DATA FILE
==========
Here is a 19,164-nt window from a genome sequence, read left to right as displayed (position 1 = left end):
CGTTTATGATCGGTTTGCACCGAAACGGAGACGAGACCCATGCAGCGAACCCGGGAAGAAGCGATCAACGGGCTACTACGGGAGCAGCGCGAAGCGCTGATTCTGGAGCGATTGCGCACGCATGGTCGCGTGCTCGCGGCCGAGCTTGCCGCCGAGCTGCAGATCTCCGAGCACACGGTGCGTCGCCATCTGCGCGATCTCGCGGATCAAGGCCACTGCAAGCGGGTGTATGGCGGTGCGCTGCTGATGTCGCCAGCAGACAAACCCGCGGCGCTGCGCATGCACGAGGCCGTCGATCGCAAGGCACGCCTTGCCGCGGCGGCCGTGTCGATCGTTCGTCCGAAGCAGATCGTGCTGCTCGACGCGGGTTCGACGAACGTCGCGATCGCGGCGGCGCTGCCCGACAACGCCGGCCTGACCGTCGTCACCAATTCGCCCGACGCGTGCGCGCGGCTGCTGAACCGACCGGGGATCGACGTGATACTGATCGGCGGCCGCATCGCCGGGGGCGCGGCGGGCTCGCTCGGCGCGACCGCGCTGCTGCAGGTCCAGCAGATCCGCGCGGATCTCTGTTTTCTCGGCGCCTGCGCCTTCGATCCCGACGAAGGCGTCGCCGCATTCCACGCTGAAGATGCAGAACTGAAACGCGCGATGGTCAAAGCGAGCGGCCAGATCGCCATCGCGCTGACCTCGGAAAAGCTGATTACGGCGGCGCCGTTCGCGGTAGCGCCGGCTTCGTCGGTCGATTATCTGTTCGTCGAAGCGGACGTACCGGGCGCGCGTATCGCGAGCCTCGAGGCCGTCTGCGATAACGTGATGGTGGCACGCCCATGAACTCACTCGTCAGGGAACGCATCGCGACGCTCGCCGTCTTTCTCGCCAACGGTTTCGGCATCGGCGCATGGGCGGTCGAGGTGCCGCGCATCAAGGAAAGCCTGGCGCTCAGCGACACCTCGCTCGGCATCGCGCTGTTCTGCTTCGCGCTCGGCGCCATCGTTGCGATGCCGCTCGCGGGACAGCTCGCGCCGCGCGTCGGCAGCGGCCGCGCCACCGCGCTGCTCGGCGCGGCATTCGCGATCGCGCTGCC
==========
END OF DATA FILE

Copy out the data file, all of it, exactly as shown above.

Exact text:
Here is a 19,164-nt window from a genome sequence, read left to right as displayed (position 1 = left end):
CGTTTATGATCGGTTTGCACCGAAACGGAGACGAGACCCATGCAGCGAACCCGGGAAGAAGCGATCAACGGGCTACTACGGGAGCAGCGCGAAGCGCTGATTCTGGAGCGATTGCGCACGCATGGTCGCGTGCTCGCGGCCGAGCTTGCCGCCGAGCTGCAGATCTCCGAGCACACGGTGCGTCGCCATCTGCGCGATCTCGCGGATCAAGGCCACTGCAAGCGGGTGTATGGCGGTGCGCTGCTGATGTCGCCAGCAGACAAACCCGCGGCGCTGCGCATGCACGAGGCCGTCGATCGCAAGGCACGCCTTGCCGCGGCGGCCGTGTCGATCGTTCGTCCGAAGCAGATCGTGCTGCTCGACGCGGGTTCGACGAACGTCGCGATCGCGGCGGCGCTGCCCGACAACGCCGGCCTGACCGTCGTCACCAATTCGCCCGACGCGTGCGCGCGGCTGCTGAACCGACCGGGGATCGACGTGATACTGATCGGCGGCCGCATCGCCGGGGGCGCGGCGGGCTCGCTCGGCGCGACCGCGCTGCTGCAGGTCCAGCAGATCCGCGCGGATCTCTGTTTTCTCGGCGCCTGCGCCTTCGATCCCGACGAAGGCGTCGCCGCATTCCACGCTGAAGATGCAGAACTGAAACGCGCGATGGTCAAAGCGAGCGGCCAGATCGCCATCGCGCTGACCTCGGAAAAGCTGATTACGGCGGCGCCGTTCGCGGTAGCGCCGGCTTCGTCGGTCGATTATCTGTTCGTCGAAGCGGACGTACCGGGCGCGCGTATCGCGAGCCTCGAGGCCGTCTGCGATAACGTGATGGTGGCACGCCCATGAACTCACTCGTCAGGGAACGCATCGCGACGCTCGCCGTCTTTCTCGCCAACGGTTTCGGCATCGGCGCATGGGCGGTCGAGGTGCCGCGCATCAAGGAAAGCCTGGCGCTCAGCGACACCTCGCTCGGCATCGCGCTGTTCTGCTTCGCGCTCGGCGCCATCGTTGCGATGCCGCTCGCGGGACAGCTCGCGCCGCGCGTCGGCAGCGGCCGCGCCACCGCGCTGCTCGGCGCGGCATTCGCGATCGCGCTGCC